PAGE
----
Jens Schmidt-Bürgel

is Geschäftsführer (Managing Director) of Moody’s Deutschland and Country Manager for Germany, Austria and Switzerland. In this role he oversees the outreach activities in these countries and acts as senior point of contact to issuers and other market participants. He is also the Head EU-27 focusing on the strategic direction and oversight of Moody’s Investor Service (MIS) 8 offices in the region. In this capacity Jens works closely with the local Country Managers in each of EU-27 offices and is responsible for promoting the Moody’s brand, establishing and maintaining strong relationships with key capital market participants, associations, regulators and government officials. Prior to joining Moody’s in 2015, Jens was a Managing Director at Fitch Ratings in Frankfurt and as country head responsible for business and relationship management in Germany, Austria and Switzerland. He also oversaw Fitch’s operations in Warsaw and the representative office in Stockholm. Jens holds a dual degree in European Business Administration from ESB Reutlingen and Middlesex University Business School. In addition, he has an Executive MBA from WHU-Otto Beisheim School of Management and Kellogg School of Management.

Why don’t we do a big joint project on hydrogen technology, asks Sigmar Gabriel. North stream, but also other pipeline deals with Russia were repeatedly sanctioned by the USA. Ronald Reagan, on the other hand, had the foresight not to burden relations with Europe because of this dispute. How do you deal with Iran? Could new disarmament offers be made with Russia? This is where the Europeans themselves should take the initiative.

Jens Schmidt-Bürgel asks about Europe’s lack of presence on the world stage. Sigmar Gabriel doubts that there is already an awareness in Europe of what is at stake for Europe. A new Federal Chancellor must first work out his standing. As in France, the German Chancellor would also be preoccupied with himself in the next few years. Sigmar Gabriel therefore warns against the hope that the two leading nations in Europe would quickly change the situation. The European Recovery Program, which requires more common policies, is within the realm of possibility. That is much more than a European army if the euro can be turned into an international reserve currency. If Europe continues to depend on the US dollar, there will be no sovereignty. A European Security Council could take a common look at the world. Sigmar Gabriel gives the example of Libya, where European partners support different parts of the civil war. Working together is important. Emmanuel Macron even suggested including the British, even though they were not part of the European Union. Central and Eastern European partners must be shown that the Europeans jointly take responsibility for the security of these countries.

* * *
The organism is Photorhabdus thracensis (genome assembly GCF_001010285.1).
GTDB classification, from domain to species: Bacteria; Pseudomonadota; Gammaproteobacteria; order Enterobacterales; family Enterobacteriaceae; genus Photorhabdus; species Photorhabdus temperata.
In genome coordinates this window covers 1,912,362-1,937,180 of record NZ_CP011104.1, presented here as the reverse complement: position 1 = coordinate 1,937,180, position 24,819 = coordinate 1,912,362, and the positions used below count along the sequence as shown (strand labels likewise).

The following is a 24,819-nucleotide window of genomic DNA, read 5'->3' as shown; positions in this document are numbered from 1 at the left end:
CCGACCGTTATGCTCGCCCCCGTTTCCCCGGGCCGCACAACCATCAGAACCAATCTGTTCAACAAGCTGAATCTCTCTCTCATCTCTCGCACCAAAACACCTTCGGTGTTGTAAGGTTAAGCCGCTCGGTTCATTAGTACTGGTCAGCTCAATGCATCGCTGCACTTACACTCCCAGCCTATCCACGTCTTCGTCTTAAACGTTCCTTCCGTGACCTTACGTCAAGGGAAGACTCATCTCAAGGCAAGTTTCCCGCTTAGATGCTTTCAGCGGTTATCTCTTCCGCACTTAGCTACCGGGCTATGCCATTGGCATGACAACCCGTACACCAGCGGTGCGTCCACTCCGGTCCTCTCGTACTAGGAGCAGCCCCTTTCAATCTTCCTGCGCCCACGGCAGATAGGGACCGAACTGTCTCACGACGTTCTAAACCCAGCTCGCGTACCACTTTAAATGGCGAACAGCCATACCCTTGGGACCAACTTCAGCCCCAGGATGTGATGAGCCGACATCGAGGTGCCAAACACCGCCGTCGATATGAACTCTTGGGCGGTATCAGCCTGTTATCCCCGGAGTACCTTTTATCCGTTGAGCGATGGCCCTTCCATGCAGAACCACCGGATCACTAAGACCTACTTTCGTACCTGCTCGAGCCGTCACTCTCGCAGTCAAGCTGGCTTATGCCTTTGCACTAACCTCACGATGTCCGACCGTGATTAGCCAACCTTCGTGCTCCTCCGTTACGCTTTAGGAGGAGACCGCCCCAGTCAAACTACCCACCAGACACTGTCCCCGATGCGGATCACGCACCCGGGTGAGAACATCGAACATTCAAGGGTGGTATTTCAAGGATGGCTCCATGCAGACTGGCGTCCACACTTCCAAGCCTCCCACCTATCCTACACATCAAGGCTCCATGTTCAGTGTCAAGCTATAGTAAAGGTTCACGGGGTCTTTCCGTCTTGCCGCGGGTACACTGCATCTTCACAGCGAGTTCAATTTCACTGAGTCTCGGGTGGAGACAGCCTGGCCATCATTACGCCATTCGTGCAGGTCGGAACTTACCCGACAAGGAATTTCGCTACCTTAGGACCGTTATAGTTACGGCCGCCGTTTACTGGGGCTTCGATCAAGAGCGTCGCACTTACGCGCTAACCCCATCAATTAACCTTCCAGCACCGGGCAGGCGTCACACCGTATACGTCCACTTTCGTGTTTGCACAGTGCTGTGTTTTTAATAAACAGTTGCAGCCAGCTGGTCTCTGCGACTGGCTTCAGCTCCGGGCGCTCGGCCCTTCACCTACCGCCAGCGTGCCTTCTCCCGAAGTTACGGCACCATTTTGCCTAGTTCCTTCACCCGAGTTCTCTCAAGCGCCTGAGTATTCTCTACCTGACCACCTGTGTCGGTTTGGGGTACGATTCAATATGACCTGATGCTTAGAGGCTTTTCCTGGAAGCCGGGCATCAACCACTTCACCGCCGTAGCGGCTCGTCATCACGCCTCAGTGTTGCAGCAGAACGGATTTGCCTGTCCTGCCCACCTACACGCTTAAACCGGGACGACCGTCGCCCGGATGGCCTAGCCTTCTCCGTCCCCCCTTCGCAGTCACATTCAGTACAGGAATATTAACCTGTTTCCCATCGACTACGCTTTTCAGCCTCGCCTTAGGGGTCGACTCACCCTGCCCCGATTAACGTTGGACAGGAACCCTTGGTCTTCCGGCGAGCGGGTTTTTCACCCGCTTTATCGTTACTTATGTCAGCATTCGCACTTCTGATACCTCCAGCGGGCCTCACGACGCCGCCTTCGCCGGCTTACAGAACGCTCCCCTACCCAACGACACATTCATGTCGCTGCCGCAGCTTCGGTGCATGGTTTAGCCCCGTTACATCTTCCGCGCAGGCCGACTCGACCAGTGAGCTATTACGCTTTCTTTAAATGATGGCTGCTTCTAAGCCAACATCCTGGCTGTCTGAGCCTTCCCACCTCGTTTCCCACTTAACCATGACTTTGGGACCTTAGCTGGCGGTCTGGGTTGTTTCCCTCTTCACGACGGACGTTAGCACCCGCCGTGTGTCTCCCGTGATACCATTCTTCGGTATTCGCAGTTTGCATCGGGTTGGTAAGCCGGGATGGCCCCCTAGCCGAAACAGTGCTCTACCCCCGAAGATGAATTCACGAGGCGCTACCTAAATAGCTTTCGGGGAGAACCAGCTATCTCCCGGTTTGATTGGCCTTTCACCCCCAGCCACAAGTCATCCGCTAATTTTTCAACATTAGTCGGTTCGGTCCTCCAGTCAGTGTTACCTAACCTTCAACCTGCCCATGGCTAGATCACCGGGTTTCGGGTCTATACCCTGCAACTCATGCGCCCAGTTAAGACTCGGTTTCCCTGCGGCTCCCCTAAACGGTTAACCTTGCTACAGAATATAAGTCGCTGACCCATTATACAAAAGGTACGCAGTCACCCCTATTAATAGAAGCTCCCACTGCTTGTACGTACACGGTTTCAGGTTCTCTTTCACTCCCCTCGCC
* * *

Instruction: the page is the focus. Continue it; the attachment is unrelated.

Sigmar Gabriel recalls the agreement with Iran. The USA forbade business with Iran, so that not even a small Volksbank would have dared to do even one euro deal with Iran, because ultimately everyone was refinanced in US dollars. Sigmar Gabriel believes that security policy can sooner be made in the fiscal union. The dependence on the US dollar is a bigger problem than the risk of debt. The model of Switzerland, economically successful, politically neutral, is unthinkable for Europe as a whole.

Jens Schmidt-Bürgel addresses the delay in digitization and asks whether Europe is prepared for the challenges. Sigmar Gabriel sees the economic success model that Germany produces the best machines as no longer sufficient, because now it depends on the data. The classic, export-oriented model no longer works, so that Germany degenerates into a mere workbench. The increased complexity of planning processes in Germany is a problem. Africans criticize that at the time when Germans are building a cycle path in Africa, China has already completed two airports for Africa. If the whole world becomes poorer as a result of the pandemic, the damage will not be made good by the state doing everything somehow, but it depends on the private sector. The framework conditions would have to be set accordingly.